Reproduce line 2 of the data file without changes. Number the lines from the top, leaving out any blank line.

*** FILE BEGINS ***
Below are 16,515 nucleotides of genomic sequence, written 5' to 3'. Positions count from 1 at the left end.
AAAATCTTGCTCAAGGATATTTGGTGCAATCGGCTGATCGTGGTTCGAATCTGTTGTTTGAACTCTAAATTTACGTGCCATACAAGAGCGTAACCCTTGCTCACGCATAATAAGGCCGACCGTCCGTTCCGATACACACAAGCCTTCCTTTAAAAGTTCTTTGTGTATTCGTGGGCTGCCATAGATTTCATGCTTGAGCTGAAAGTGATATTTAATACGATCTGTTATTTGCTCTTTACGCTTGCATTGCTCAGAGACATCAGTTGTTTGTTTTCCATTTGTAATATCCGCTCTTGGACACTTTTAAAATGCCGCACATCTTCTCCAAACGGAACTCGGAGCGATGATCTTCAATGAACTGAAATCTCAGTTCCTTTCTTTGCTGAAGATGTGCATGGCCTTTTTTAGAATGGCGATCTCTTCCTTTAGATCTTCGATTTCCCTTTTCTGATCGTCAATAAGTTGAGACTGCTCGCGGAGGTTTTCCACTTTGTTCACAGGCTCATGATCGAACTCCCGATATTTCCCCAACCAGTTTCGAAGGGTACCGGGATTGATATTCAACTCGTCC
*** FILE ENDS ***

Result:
AAAATCTTGCTCAAGGATATTTGGTGCAATCGGCTGATCGTGGTTCGAATCTGTTGTTTGAACTCTAAATTTACGTGCCATACAAGAGCGTAACCCTTGCTCACGCATAATAAGGCCGACCGTCCGTTCCGATACACACAAGCCTTCCTTTAAAAGTTCTTTGTGTATTCGTGGGCTGCCATAGATTTCATGCTTGAGCTGAAAGTGATATTTAATACGATCTGTTATTTGCTCTTTACGCTTGCATTGCTCAGAGACATCAGTTGTTTGTTTTCCATTTGTAATATCCGCTCTTGGACACTTTTAAAATGCCGCACATCTTCTCCAAACGGAACTCGGAGCGATGATCTTCAATGAACTGAAATCTCAGTTCCTTTCTTTGCTGAAGATGTGCATGGCCTTTTTTAGAATGGCGATCTCTTCCTTTAGATCTTCGATTTCCCTTTTCTGATCGTCAATAAGTTGAGACTGCTCGCGGAGGTTTTCCACTTTGTTCACAGGCTCATGATCGAACTCCCGATATTTCCCCAACCAGTTTCGAAGGGTACCGGGATTGATATTCAACTCGTCC